In a recent 2014 case from neighboring West Virginia, called Kenney v. Liston, a drunk driver seriously argued that he should not be financially responsible for injuries he caused because the injured party had health insurance that paid the medical bills and that the drunk driver should also get the benefit of the reduced costs the health insurance company had negotiated with various health care providers.
Unfortunately, such attacks on the Collateral Source Rule are not uncommon and have gained some ground here in Virginia. In a 1988 case called Schickling v. Aspinall, our Supreme Court went way out of its way to call the Collateral Source Rule into question. In a footnote to its opinion it said that, “arguably,” the balance is upset and the logic underlying the Collateral Source rule “is defeated when the wrongdoer is insulated by insurance from liability for his wrong and the plaintiff’s insurer is entitled, by way of subrogation, to the plaintiff’s right of recovery against the tortfeasor.” What this means is that, perhaps, the Collateral Source Rule prohibiting the wrongdoer from getting credit for the injured party’s insurance should not apply where the wrongdoer is also insured and the injured party’s insurance company has the right to be “subrogated,” paid back, for anything it has laid out for the injury.
The footnote is highly unusual because courts are not supposed to speculate, but only to keep their opinions narrowly focused on the case they are deciding. It’s also oddly out of touch with reality because, with the exception of health insurance, almost all insurance companies are always “subrogated,” entitled to be reimbursed for the payments they have made to their insureds from the insureds’ recovery from the wrongdoer. So, the possible exception that the Court was thinking about would actually occupy a huge amount of Collateral Source Rule territory.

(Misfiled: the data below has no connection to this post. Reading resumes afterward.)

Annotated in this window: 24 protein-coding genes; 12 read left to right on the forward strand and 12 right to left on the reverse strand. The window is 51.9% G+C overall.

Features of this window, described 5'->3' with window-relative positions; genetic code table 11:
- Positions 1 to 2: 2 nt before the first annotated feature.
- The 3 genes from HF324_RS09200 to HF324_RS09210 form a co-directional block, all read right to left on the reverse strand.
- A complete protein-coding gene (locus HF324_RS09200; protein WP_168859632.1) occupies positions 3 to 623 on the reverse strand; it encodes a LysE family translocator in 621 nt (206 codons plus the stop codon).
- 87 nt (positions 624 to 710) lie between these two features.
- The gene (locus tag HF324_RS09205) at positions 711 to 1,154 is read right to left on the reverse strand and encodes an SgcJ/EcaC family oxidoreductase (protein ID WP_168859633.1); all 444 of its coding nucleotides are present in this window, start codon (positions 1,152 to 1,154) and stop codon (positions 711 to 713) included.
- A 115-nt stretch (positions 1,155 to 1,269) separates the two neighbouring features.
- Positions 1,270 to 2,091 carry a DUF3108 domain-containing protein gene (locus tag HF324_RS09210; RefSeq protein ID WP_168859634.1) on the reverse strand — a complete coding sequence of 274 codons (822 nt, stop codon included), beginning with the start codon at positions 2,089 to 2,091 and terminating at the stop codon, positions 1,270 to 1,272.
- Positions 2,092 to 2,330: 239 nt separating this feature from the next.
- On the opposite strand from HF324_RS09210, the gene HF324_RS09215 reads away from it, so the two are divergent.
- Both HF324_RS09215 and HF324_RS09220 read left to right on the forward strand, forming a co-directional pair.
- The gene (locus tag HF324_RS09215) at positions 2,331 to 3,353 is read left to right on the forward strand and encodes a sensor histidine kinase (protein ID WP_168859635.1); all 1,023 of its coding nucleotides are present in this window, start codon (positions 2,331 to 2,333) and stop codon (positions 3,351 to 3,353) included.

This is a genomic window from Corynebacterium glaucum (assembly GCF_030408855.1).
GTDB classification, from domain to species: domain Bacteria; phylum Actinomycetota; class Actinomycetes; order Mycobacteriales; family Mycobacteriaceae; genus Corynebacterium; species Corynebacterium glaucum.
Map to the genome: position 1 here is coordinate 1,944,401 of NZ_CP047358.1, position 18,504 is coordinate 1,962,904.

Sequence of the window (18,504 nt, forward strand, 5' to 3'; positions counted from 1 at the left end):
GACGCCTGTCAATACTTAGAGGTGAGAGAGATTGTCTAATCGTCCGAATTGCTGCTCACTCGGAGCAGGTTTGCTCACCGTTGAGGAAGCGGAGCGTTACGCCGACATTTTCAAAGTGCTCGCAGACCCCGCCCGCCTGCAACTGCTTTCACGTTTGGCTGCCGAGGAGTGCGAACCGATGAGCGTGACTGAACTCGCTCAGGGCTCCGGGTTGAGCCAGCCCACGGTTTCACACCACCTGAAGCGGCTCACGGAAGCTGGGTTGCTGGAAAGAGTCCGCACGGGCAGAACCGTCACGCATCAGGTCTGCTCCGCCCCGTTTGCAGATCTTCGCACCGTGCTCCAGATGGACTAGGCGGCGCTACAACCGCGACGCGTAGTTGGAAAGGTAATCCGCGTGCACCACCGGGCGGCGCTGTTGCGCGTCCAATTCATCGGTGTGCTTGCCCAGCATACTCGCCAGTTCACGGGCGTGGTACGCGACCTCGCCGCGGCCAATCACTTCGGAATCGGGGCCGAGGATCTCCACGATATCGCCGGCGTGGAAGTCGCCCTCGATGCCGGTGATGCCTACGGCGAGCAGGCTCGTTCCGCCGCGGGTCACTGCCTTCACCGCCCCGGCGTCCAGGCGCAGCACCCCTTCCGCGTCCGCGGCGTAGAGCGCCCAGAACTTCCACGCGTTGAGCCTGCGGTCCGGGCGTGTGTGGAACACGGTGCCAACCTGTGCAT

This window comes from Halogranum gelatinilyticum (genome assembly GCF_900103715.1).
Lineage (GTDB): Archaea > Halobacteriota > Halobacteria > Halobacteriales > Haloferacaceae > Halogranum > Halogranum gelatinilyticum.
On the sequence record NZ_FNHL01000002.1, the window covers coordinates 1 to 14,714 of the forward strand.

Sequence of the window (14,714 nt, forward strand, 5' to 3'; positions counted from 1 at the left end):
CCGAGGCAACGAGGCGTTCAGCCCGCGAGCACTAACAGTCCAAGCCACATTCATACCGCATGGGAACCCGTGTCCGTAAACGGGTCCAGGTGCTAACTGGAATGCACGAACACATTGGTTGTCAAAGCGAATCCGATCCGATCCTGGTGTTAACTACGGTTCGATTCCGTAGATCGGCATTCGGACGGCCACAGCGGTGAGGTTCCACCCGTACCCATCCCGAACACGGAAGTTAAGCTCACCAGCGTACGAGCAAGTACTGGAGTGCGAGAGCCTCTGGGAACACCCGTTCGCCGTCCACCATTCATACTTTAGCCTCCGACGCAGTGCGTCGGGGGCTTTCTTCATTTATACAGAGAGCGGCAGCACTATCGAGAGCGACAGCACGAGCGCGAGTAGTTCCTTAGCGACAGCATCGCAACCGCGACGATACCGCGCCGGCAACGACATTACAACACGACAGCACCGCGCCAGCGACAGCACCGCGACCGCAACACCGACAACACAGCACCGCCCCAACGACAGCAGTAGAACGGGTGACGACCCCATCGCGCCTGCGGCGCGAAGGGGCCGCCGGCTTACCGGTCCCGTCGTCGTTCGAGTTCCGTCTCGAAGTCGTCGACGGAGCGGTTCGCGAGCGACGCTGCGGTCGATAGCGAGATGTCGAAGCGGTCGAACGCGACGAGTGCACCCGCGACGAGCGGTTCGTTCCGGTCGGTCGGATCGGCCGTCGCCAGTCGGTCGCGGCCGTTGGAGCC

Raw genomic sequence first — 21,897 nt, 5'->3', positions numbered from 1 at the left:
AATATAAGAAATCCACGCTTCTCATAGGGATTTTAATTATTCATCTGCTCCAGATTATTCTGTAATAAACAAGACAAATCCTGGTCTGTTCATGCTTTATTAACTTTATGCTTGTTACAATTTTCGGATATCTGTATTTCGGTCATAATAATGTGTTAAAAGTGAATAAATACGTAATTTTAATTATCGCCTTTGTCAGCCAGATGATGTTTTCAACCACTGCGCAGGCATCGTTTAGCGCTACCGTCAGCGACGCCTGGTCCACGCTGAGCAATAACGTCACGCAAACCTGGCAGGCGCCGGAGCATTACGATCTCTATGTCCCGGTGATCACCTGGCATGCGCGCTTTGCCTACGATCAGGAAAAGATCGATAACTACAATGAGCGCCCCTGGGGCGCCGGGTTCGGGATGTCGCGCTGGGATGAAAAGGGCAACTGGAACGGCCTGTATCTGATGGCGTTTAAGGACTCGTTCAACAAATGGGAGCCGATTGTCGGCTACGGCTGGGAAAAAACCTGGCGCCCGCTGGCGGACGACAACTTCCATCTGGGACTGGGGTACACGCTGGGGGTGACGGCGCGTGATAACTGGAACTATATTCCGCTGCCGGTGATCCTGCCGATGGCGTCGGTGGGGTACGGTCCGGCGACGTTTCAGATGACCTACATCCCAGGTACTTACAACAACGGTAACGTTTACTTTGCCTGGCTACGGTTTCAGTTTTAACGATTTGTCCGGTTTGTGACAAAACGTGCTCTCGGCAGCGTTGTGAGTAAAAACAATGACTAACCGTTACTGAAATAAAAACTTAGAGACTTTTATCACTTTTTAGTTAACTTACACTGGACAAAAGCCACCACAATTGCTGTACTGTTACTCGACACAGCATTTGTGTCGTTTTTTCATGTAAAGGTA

Ignoring the principle of judicial restraint, manufactured entirely out of whole cloth and apropos of nothing, our Court has already wondered aloud whether the Collateral Source Rule should apply when an injured party’s insurance policy contains a subrogation clause, which almost all insurance policies, except health insurance policies, do.
Fortunately, many courts have rejected the ATRA-led invitation to abrogate the Collateral Source Rule and relieve wrongdoers of their responsibility to compensate injured victims. Addressing the very issue raised by our Supreme Court as to whether the rule applies if the injured party’s insurance policy has a subrogation clause, Oklahoma, in its Dippel v. Hunt case says, “Actually when the smoke of controversy clears away much can be said for the notion that it is really none of the tortfeasor’s concern what rights might exist between the tortfeasor’s victim and the latter’s own insurance carrier.”
Kansas, in its Southard v. Lira case, says that the Collateral Source Rule is “not affected by the fact that the insurer is entitled to be subrogated to the rights of the insured, as against the tortfeasor, or to recover back from him the amount he recovers.” Kentucky, in its Schwartz v. Hasty case, similarly says that “any agreements concerning subrogation rights between the insured and insurer are of no consequence or concern of the tortfeasor except to avoid his subjection to double recovery exceeding the amount of tort damages.”
It can only be hoped that when an appropriate case reaches the Virginia Supreme Court it will join Oklahoma, Kansas and Kentucky in holding that the Collateral Source Rule continues to apply regardless of what’s in the injured party’s insurance policy and reject ATRA’s efforts to abrogate the Rule, which has provided just compensation to injured parties and enforced responsibility against wrongdoers since the founding of our Republic.